In a 2007 experiment, scientists shot photons into an apparatus and showed they could retroactively change whether they behaved as particles or waves. The particles had to "decide" what to do when they passed a fork in the apparatus. Later on, the experimenter could flip a switch. It turns out what the observer decided at that point determined how the particle had behaved at the fork in the past.

You may be wondering, "What's this got to do with me?" Consider a modification of Schrödinger's experiment. Replace the radioactive source with an entangled particle in the measuring device. If the detector registers a particle, the poison is released and the cat dies. Now put your cat in the box with lots of food and water. By activating a scrambling device in the path of the particle's twin (like in the 2002 experiment described above), you'd have the power in the future to decide whether or not Paws lived or died in the past.

If biocentrism is correct, future experiments will confirm the world is indeed influenced by the future. The past, present and future are inseparably entangled. Spinoza's genius sensed this back in the 17th century. To be conscious of space and time, he explained, is to transcend them. The mind transcends space and time in the sense that they're for it and it's not in them. Consciousness can't exist simply in space and time, and at the same time be aware of the interrelations of all parts of space and time. In order to have knowledge of objects, it must somehow be part of them.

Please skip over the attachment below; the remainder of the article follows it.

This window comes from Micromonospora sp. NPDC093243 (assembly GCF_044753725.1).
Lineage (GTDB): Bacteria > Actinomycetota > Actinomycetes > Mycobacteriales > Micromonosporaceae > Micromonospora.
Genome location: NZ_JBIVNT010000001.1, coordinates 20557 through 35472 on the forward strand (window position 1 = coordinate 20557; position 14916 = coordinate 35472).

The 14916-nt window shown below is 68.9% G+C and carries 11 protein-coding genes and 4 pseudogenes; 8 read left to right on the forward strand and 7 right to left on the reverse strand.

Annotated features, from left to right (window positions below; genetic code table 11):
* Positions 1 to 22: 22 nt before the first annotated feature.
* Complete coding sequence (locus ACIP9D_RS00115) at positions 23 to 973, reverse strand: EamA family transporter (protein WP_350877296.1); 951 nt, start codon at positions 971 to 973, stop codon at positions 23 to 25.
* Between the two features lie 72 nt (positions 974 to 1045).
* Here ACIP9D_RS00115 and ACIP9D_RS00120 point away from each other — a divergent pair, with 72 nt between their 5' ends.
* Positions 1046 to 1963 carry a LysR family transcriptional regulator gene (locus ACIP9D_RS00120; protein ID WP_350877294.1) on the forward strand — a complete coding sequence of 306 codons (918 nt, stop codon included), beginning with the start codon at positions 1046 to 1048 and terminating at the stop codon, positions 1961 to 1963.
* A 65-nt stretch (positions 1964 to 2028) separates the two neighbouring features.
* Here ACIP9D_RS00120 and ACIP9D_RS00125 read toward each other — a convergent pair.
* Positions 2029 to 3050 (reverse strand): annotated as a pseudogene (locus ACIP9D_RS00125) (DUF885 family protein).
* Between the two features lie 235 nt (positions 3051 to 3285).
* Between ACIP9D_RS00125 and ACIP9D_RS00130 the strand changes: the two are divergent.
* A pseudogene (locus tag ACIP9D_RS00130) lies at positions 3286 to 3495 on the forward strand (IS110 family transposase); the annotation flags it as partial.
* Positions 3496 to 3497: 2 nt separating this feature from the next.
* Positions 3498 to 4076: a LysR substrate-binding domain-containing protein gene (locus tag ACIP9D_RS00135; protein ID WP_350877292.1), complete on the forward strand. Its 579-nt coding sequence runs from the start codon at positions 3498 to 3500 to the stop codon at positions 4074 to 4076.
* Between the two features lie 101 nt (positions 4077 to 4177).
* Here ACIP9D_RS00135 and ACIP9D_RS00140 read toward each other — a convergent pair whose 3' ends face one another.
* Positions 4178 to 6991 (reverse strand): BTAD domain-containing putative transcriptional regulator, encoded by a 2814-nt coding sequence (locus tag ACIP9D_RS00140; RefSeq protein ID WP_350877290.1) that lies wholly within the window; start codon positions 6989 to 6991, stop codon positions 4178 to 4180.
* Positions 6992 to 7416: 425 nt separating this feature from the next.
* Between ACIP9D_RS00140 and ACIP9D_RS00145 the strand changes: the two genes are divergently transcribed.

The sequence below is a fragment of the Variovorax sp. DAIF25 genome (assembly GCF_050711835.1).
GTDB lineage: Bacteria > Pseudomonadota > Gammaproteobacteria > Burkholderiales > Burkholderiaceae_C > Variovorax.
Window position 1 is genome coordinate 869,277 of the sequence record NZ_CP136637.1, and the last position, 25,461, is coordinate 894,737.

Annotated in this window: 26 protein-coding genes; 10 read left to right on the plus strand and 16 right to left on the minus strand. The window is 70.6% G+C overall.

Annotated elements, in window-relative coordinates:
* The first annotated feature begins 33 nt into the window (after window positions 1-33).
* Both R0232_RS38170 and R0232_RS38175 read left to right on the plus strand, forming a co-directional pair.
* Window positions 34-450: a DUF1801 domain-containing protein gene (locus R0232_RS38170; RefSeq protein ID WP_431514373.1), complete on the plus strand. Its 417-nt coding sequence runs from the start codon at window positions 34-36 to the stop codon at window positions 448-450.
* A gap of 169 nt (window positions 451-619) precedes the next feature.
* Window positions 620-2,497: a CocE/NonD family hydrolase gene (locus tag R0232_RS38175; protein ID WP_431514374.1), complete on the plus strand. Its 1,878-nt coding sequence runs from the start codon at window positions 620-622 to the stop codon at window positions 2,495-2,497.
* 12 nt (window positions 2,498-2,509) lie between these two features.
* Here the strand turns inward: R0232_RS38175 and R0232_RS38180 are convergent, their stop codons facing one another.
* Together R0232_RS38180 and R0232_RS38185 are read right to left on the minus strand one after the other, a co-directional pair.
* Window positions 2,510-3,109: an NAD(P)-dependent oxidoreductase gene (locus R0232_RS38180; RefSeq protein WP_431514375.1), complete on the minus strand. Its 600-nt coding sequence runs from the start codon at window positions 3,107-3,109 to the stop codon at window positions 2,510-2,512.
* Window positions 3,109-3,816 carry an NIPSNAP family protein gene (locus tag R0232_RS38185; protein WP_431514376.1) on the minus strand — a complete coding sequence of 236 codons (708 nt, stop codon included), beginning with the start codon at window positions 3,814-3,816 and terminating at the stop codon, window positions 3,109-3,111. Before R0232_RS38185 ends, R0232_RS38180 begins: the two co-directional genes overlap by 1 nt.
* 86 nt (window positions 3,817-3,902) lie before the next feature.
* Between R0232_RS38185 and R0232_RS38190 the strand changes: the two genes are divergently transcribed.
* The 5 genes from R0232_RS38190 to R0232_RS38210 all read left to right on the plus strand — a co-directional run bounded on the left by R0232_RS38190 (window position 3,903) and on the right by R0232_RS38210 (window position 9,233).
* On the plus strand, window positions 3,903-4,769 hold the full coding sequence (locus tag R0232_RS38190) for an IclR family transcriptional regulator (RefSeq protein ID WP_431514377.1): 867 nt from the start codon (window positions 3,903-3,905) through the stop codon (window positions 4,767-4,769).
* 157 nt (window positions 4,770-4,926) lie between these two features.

Eminent Princeton physicist John Wheeler (who coined "black hole") insisted when observing light from a distant quasar bent around a galaxy, we've set up a quantum observation on an enormously large scale. It means, he said, the measurements made on incoming light now, determines the path it took billions of years ago. This mirrors the results of the actual quantum experiment described above, where an observation now determines what a particle's twin did in the past.

In 2002, Discover magazine sent a reporter to the coast of Maine to speak to Wheeler firsthand. Wheeler said he was sure the universe was filled with "huge clouds of uncertainty" that haven't yet interacted either with a conscious observer or even with some lump of inanimate matter. In all these places, he said, the cosmos is "a vast arena containing realms where the past is not yet the past."

This logic applies not just to events that took place billions of years ago. What you do today could influence past events -- say, at the building of the Great Pyramids, the birth and death of Christ, or landing on the moon -- or events that will occur millions of years in the future when the Sun's dome obscures the heavens.

As The Time Traveller in H.G. Wells's story pointed out, our ideas about time are founded on a misconception.

The Time Traveller was not there. I seemed to see a ghostly, indistinct figure sitting in a whirling mass of black and brass for a moment... It may be that he swept away into the past...Or did he go forward...? (H.G. Wells, "The Time Machine")

What would The Time Traveller find? It may depend on what you do after reading this article. And BTW, make sure you don't let your cat out of your sight.

Biocentrism (co-authored with astronomer Bob Berman) lays out Lanza's theory of everything.